The Swedish idiomatic expression “att göra en höna av en fjäder” translates as “to create/make a hen out of a feather”. It basically means to make up facts about something we know very little of, to blow things out of proportions. This pertains to the multitude of side effects in creationist thinking. One of them is the Book of Mormon. According to Wikipedia this “is a sacred text of the churches of the Latter Day Saint [LDS] movement. It was first published in March 1830 by Joseph Smith, Jr. as The Book of Mormon: An Account Written by the Hand of Mormon upon Plates Taken from the Plates of Nephi. According to Smith, the book was originally written in otherwise unknown characters referred to as “reformed Egyptian” on golden plates that he discovered in 1823 and then translated. The plates, Smith said, had been buried in a hill near his home in Manchester, New York, where he found them by the guidance of an angel, a resurrected ancient American prophet-historian named Moroni. The Book of Mormon is the earliest of the defining publications of the Latter Day Saint movement. The churches of the movement typically regard the Book of Mormon not only as scripture, but as a historical record of God’s dealings with the ancient inhabitants of the Americas, written by American prophets from perhaps as early as 2500 B.C. to about 400 A.D.”
The book states that America was colonized by Middle Eastern people, some known from the Bible. These transatlantic migrations also occurred on several occasions. But there is no genetic, linguistic or archaeological evidence for this nonsense. You have to be blind if you cannot see the physical similarities between Amerindians and East Asian people. There are few Middle Eastern looking people among the Maya and even DNA studies would not be necessary to detect this difference. There is not much similarity between Semitic languages and Maya languages but the creationists can always come up with counterarguments and say that the lost tribes of Israel was not the only ancestors to the current Amerindians.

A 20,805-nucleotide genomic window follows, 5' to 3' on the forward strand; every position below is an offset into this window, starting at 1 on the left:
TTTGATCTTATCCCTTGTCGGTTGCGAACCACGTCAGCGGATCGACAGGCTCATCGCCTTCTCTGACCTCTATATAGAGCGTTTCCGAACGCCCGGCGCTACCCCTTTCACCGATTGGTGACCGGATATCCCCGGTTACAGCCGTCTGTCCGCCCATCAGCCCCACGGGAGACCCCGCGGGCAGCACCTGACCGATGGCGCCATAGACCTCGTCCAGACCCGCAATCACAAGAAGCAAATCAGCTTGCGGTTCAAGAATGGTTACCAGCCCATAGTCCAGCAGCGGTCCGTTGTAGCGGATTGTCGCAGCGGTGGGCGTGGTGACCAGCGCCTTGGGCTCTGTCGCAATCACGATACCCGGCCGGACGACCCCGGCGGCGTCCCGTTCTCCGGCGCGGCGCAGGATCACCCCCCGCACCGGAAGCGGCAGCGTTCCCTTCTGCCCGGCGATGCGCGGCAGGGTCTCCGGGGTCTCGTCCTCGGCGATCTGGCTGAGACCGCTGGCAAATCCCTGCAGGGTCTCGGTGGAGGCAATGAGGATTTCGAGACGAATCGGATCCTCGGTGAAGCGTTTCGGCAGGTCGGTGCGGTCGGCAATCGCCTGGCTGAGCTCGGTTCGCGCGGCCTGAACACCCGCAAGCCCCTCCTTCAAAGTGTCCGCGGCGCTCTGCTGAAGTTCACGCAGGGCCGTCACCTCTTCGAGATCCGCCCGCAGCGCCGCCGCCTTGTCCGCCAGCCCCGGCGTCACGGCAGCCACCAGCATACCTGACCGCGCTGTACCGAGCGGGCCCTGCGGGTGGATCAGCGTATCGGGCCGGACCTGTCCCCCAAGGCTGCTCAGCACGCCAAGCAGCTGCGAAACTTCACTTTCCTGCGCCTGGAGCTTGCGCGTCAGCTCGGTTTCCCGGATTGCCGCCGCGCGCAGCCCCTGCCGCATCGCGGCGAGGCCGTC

The LDS movement has sponsored archaeological investigations in the Maya area (which I must admit have been of importance, but that is because the investigations have been done by non-LDS members). Here again I quote Wikipedia (I am a bit lazy right now): “In 1955 Thomas Ferguson, an LDS member and founder of the New World Archaeological Foundation, with five years of funding from The Church of Jesus Christ of Latter-day Saints, began to dig throughout Mesoamerica for evidence of the veracity of the Book of Mormon claims. In a 1961 newsletter Ferguson predicted that although nothing had been found, the Book of Mormon cities would be found within 10 years.” However, 15 years later he stated that we cannot “set the Book-of-Mormon geography down anywhere — because it is fictional and will never meet the requirements of the dirt-archeology. I should say — what is in the ground will never conform to what is in the book.”
This was over 30 years ago but there are still people trying to find archaeological evidence that support this fictional book. I’ll bet we have more archaeological evidence for the Lord of the Rings books than The Book of Mormon. Today I found a website called Lehi’s Library. It is here where the Swedish expression comes in. I quote again: “I recently watched The History Channel’s special “The Maya: Death Empire” in which Dr. Stephen Houston of Brown University was quoted very extensively throughout. One notable quote is found near the very end of the program: “Maya archaeology is just beginning. There are innumerable cities, innumerable temples, innumerable settlements that we have not been able to study and excavate.” INNUMERABLE CITIES, TEMPLES AND SETTLEMENTS!!! How can anti-mormons so confidently claim that the deadline for discovering proof for the Book of Mormon has passed?”
This is indeed a hen made out of a feather. What this blogger tries to say is that just because we have not investigated all archaeological sites this is an indirect proof that The Book of Mormon is true! The blogger has interpreted too much from Houston’s statement, blown it out of proportions. We will never be able to investigate all sites in the Maya area or elsewhere. Even if we could we would not be able to investigate all buildings within the site, etc. There will always be the possibility for a Mormon archaeologist to squeeze in an ancient Middle-Easterner in an unexcavated mound. Despite how much evidence archaeologists or other scientists can show that either these ancient migrations occurred or that no God created the Universe, creationists will always look for gaps in our knowledge. These gaps will always be there and that is what drives research, to gain new knowledge. Creationists try to destroy knowledge by attempting to fill the gaps with nonsense.